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Publication numberUS3141259 A
Publication typeGrant
Publication date21 Jul 1964
Filing date26 Oct 1960
Priority date26 Oct 1960
Publication numberUS 3141259 A, US 3141259A, US-A-3141259, US3141259 A, US3141259A
InventorsWinters Willis R
Original AssigneeWinters Willis R
Export CitationBiBTeX, EndNote, RefMan
External Links: USPTO, USPTO Assignment, Espacenet
Agricultural dusting
US 3141259 A
Abstract  available in
Images(2)
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Claims  available in
Description  (OCR text may contain errors)

July 21, 1964 Filed Oct. 26, 1960 W. R. WINTERS AGRICULTURAL DUSTING 2 Sheets-Sheet l CHEMICAL IN J3 PEELITE CARRIER July 21, 1964 w. R. WINTERS 3,141,259

AGRICULTURAL DUSTING Filed Oct. 26, 1960 2 Sheets-Sheet 2 'IIIIIIIIIIIIII .2

'IIIIIIIIIIIII- W i iyllllllllllllllllllllllllllllllll WILLIS R. W/NTEIZS INVENTOR.

United States Patent 3,141,259 AGRICULTURAL DUSTING Willis R. Winters, R0. Box 8, Verhalen, Rural Station, Pecos, Tex. Filed Oct. 26, 1960, Ser. No. 65,224 3 Claims. (Cl. 43-148) This invention pertains to agricultural dusting and more particularly to applying dry pulverulent chemicals to growing plants.

In agricultural operations it is often necessary to poison insects. Traditionally, dusting is one method of applying poisons. Benefits may be derived from applying certain trace minerals to the foliage of plants.

The active chemicals may be mixed in an inert carrier such as talc. It is easier to meter the correct amount of chemicals when they are so diluted.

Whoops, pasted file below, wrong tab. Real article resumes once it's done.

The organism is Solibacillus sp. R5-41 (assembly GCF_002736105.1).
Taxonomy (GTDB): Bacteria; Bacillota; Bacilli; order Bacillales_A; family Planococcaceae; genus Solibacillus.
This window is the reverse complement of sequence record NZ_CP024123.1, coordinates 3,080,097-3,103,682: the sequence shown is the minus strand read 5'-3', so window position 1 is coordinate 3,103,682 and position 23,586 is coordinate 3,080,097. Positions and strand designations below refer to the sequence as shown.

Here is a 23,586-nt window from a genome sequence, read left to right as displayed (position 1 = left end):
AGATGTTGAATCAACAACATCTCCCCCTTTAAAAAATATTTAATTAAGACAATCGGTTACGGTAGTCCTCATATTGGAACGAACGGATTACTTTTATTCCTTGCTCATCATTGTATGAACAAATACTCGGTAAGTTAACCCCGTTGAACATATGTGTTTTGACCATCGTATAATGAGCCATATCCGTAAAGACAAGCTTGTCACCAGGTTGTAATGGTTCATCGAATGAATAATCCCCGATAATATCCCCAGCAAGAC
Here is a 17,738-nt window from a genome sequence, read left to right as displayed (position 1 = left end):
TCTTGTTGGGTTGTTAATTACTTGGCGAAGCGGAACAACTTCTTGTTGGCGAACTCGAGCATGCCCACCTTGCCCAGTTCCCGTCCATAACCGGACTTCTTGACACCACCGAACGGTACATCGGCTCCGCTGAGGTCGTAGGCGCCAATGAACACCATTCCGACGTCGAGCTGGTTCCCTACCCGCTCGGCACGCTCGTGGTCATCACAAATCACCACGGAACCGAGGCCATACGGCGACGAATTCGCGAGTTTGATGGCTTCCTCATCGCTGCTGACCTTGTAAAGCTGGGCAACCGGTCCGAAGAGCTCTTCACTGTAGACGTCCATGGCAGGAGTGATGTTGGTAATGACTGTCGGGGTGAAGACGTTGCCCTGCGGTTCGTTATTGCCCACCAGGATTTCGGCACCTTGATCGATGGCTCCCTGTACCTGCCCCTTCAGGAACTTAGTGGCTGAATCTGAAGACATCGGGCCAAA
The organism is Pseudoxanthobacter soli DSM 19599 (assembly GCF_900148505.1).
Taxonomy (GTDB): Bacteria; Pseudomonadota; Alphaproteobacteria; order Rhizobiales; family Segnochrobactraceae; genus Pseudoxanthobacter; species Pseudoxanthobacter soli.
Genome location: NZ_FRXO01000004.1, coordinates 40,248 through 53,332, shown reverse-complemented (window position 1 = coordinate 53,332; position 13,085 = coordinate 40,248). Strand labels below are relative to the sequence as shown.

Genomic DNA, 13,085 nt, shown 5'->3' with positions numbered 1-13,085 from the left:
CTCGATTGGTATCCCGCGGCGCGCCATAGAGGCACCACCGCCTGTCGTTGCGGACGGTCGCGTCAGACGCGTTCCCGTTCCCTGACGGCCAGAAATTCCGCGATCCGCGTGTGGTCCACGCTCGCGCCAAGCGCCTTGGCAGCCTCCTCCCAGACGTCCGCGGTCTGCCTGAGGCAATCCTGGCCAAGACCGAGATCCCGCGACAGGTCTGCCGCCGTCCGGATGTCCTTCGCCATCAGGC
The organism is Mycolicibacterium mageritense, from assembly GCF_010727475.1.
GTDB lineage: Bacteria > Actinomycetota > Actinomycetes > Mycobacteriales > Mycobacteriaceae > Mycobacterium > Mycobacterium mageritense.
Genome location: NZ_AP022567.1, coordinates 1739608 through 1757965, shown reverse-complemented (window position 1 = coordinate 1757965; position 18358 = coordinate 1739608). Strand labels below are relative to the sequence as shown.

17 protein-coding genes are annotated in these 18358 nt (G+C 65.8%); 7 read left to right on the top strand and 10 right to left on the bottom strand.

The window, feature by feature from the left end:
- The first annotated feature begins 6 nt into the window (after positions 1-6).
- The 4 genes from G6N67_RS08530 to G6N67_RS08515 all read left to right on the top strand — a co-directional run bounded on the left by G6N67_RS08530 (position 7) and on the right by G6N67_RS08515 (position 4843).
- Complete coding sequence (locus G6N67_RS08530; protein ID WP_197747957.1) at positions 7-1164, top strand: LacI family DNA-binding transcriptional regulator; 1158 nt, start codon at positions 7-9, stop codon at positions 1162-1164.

An object of this invention is to provide improved method and means for applying the agricultural dust to growing plants.

Another object of this invention is to provide an improved inert carrier for the active ingredient.

Another object is to provide an improved physical form of the dust.

Another object is to provide an improved mixture including not only the insecticide but trace minerals in a single dust.

Another object is to provide an insecticide with rapid action and lasting residual effects.

A further object is to reduce the drift of the dust.

A further object is to provide means for electrically charging the dust so that it is better applied to the growing plants.

A further object is to provide improved means for electrifying dust particles to be applied to growing plants.

Still further objects are to achieve the above with a device that is sturdy, compact, durable, simple, and reliable, yet inexpensive and easy to manufacture.

The specific nature of the invention as well as other objects, uses, and advantages thereof will clearly appear from the following description and from the accompanying drawing, the diiferent views of which are not necessarily to the same scale, in which:

FIG. 1 is a schematic view with parts broken away showing an apparatus according to this invention.

FIG. 2 is an end view partially schematic showing apparatus as would be used on aircraft.

FIG. 3 is an enlarged perspective view of part of the apparatus according to this invention.

FIG. 4 is an enlarged axial sectional view of a modified embodiment.

FIG. 5 is a perspective view of a modified embodiment for aircraft.